7.3 million Americans in 2008 were vegetarian. That number is likely to have doubled by 2014 and, really, it is no wonder people are turning off meat when chefs like Jaimie Oliver reveal how hamburgers are made at McDonalds and when documentaries like Fed-Up and Food, inc make you never want to look at a food again unless it is a safe, leafy green thing.
The rise of vegetarianism and veganism can be partly attributed to the horror stories we hear about factory farms, overcrowded animals in concrete boxes with no sun and inhumane raising and butchering practices. But it may be too simple to suggest that the growing moral sensibility regarding food origins come from a nation-wide newfound enlightenment about how ingredients are processed.
We could say that people are more conscious now of the provenance of food for the sake of their health, for the sake of quality, and for the sake of taste and all of those reasons are legitimate impulses for changing the way we eat. But what if the organic, all-natural, local food movement began in some other place? Such as a deep, cultural fear of the world at large.
Not to sound too dramatic, but the rise of vegetarianism and veganism could also be seen as a reaction to a general lack of feeling in control. All us regular people take in bad news everyday. The media reports stories of how the economy is a mess, the environment is on the brink of disaster and the political stage looks more like a darkly funny circus act every year.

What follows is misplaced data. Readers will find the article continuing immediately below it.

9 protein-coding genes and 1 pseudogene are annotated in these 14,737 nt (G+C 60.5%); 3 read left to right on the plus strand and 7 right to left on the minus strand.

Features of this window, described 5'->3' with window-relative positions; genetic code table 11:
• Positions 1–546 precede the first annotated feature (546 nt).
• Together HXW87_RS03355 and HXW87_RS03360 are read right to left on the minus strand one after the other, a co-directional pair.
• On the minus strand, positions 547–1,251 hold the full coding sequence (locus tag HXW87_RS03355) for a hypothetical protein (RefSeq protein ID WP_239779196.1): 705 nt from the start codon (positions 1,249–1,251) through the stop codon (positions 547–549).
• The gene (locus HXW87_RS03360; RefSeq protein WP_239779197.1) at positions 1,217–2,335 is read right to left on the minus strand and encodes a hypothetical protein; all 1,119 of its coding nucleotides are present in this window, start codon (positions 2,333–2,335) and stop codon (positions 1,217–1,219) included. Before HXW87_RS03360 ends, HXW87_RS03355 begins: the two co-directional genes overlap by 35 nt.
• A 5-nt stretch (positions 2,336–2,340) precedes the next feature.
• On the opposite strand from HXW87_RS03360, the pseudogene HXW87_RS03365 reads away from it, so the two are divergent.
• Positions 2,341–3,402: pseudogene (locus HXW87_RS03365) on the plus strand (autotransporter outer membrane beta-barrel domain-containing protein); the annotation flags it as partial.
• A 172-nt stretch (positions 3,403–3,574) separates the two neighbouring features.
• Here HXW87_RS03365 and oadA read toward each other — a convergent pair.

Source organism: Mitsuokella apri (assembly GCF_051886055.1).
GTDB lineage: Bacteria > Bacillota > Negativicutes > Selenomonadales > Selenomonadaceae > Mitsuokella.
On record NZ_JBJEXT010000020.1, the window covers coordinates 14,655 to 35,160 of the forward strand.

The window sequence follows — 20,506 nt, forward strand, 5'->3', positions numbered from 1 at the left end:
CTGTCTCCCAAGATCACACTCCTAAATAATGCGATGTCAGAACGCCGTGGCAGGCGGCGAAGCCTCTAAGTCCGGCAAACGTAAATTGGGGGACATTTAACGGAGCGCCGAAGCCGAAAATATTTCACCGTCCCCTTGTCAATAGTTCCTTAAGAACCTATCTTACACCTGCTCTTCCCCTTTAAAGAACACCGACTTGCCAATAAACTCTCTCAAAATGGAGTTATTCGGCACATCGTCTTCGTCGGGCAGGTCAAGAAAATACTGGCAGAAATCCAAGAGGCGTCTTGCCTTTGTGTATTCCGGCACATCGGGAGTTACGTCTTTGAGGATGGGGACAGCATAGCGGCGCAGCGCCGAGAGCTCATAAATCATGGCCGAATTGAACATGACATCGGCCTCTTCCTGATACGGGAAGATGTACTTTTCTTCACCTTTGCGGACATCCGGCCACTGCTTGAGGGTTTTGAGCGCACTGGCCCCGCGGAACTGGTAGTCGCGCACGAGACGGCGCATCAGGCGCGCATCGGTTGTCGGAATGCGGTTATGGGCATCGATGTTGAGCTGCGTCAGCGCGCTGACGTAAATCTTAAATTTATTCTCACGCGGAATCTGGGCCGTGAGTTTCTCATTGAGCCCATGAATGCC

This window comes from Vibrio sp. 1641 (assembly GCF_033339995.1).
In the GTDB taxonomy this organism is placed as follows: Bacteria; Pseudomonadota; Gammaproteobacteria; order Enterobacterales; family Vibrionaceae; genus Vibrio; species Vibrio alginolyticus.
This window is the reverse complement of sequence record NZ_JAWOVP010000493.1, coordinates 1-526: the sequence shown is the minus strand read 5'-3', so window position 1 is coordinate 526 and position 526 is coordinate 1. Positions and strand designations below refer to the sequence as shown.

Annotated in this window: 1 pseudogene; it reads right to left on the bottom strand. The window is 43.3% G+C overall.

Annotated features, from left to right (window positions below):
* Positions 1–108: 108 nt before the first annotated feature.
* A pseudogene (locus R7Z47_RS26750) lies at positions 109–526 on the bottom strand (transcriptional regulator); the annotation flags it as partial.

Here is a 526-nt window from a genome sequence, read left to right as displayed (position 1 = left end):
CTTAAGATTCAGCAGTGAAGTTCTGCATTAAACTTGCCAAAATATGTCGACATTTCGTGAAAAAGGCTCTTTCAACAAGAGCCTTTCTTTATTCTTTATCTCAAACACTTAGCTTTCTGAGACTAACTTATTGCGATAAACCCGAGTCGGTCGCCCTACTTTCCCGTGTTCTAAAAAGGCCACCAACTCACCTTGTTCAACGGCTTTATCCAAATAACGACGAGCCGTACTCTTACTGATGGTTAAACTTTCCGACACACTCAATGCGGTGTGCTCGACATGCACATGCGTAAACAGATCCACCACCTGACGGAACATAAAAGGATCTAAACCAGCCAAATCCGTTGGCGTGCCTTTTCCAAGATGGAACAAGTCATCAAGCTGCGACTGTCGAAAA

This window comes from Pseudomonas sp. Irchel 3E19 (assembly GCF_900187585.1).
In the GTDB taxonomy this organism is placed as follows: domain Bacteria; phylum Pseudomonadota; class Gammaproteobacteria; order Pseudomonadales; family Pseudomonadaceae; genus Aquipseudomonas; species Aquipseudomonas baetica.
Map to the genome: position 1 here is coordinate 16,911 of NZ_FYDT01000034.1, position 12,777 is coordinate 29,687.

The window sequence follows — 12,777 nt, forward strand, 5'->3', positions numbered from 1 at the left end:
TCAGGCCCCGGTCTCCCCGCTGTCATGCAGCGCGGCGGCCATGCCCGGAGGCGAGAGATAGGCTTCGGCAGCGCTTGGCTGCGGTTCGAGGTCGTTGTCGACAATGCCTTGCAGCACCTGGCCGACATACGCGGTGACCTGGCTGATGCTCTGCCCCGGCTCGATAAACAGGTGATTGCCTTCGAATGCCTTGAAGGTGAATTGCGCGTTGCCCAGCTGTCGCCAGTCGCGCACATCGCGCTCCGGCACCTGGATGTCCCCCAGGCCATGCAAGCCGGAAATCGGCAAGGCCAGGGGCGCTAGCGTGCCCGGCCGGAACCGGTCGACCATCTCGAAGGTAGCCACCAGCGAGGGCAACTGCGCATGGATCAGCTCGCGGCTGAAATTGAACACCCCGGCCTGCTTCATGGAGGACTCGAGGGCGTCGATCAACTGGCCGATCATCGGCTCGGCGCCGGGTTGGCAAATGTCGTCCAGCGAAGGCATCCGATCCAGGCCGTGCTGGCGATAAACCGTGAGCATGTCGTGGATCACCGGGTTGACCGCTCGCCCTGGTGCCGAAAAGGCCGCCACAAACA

Therefore, the average person, feeling paralyzed by the messiness of global living, turns instead to something they think they can control. Their food.
When you think about it that way, the popularity of various form of meat-free diets start to make more sense. As a single human being, I cannot fix the global climate change problem or stop the ice-caps from melting, but I can buy cage-free eggs and not eat meat from farm that mistreat their animals, I can not eat meat at all, and by doing so it makes the over-crowded factory-farms less valuable. At least that’s what I hope for.
Maybe our food choices are driven by fear, maybe by a moral sensibility, maybe by a passion for good food. Whatever the reason, does it make a difference in the long run? Maybe, maybe not. But I like to think so. I like to think of food as being a good start. And since we all have to eat anyway, why not eat all-natural, organic, cage-free, hormone-free, vegan, raw, non-homogenized, rBST-free, local, non-processed food? Even if it does sound like a lot of work.